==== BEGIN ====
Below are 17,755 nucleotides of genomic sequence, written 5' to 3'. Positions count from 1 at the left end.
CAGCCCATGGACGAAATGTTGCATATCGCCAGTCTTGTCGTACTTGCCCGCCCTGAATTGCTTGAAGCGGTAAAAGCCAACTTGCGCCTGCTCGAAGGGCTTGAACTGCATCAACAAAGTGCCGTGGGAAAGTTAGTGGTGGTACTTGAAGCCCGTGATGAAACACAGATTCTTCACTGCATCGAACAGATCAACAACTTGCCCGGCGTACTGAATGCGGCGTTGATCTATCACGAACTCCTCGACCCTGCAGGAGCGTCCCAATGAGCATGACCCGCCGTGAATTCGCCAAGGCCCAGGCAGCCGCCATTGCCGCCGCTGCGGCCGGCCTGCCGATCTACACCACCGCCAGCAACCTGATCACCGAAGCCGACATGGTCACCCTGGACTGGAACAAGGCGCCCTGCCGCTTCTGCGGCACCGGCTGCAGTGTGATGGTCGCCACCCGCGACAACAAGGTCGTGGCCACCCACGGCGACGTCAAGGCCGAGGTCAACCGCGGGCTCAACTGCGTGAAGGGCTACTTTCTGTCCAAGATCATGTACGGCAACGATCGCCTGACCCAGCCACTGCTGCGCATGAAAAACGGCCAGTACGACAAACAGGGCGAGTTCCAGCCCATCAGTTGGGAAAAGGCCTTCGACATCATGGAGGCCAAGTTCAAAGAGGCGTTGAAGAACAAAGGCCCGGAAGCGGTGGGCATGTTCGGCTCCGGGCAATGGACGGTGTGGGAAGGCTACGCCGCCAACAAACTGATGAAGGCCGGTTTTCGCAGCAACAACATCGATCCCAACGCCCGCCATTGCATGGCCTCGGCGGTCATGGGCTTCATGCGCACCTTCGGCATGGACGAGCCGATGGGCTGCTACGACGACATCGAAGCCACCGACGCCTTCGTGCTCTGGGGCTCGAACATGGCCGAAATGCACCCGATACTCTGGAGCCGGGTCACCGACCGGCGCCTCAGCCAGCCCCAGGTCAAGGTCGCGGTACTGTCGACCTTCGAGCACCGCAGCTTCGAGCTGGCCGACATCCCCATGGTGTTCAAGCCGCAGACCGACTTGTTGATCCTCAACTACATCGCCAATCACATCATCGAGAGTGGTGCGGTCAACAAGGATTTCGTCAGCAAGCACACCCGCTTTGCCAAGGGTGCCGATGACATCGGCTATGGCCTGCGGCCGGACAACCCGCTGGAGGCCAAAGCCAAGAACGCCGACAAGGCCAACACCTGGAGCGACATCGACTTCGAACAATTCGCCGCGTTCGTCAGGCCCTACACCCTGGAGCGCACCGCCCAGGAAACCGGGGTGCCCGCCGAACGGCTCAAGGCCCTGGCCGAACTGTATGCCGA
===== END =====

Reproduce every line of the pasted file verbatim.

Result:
Below are 17,755 nucleotides of genomic sequence, written 5' to 3'. Positions count from 1 at the left end.
CAGCCCATGGACGAAATGTTGCATATCGCCAGTCTTGTCGTACTTGCCCGCCCTGAATTGCTTGAAGCGGTAAAAGCCAACTTGCGCCTGCTCGAAGGGCTTGAACTGCATCAACAAAGTGCCGTGGGAAAGTTAGTGGTGGTACTTGAAGCCCGTGATGAAACACAGATTCTTCACTGCATCGAACAGATCAACAACTTGCCCGGCGTACTGAATGCGGCGTTGATCTATCACGAACTCCTCGACCCTGCAGGAGCGTCCCAATGAGCATGACCCGCCGTGAATTCGCCAAGGCCCAGGCAGCCGCCATTGCCGCCGCTGCGGCCGGCCTGCCGATCTACACCACCGCCAGCAACCTGATCACCGAAGCCGACATGGTCACCCTGGACTGGAACAAGGCGCCCTGCCGCTTCTGCGGCACCGGCTGCAGTGTGATGGTCGCCACCCGCGACAACAAGGTCGTGGCCACCCACGGCGACGTCAAGGCCGAGGTCAACCGCGGGCTCAACTGCGTGAAGGGCTACTTTCTGTCCAAGATCATGTACGGCAACGATCGCCTGACCCAGCCACTGCTGCGCATGAAAAACGGCCAGTACGACAAACAGGGCGAGTTCCAGCCCATCAGTTGGGAAAAGGCCTTCGACATCATGGAGGCCAAGTTCAAAGAGGCGTTGAAGAACAAAGGCCCGGAAGCGGTGGGCATGTTCGGCTCCGGGCAATGGACGGTGTGGGAAGGCTACGCCGCCAACAAACTGATGAAGGCCGGTTTTCGCAGCAACAACATCGATCCCAACGCCCGCCATTGCATGGCCTCGGCGGTCATGGGCTTCATGCGCACCTTCGGCATGGACGAGCCGATGGGCTGCTACGACGACATCGAAGCCACCGACGCCTTCGTGCTCTGGGGCTCGAACATGGCCGAAATGCACCCGATACTCTGGAGCCGGGTCACCGACCGGCGCCTCAGCCAGCCCCAGGTCAAGGTCGCGGTACTGTCGACCTTCGAGCACCGCAGCTTCGAGCTGGCCGACATCCCCATGGTGTTCAAGCCGCAGACCGACTTGTTGATCCTCAACTACATCGCCAATCACATCATCGAGAGTGGTGCGGTCAACAAGGATTTCGTCAGCAAGCACACCCGCTTTGCCAAGGGTGCCGATGACATCGGCTATGGCCTGCGGCCGGACAACCCGCTGGAGGCCAAAGCCAAGAACGCCGACAAGGCCAACACCTGGAGCGACATCGACTTCGAACAATTCGCCGCGTTCGTCAGGCCCTACACCCTGGAGCGCACCGCCCAGGAAACCGGGGTGCCCGCCGAACGGCTCAAGGCCCTGGCCGAACTGTATGCCGA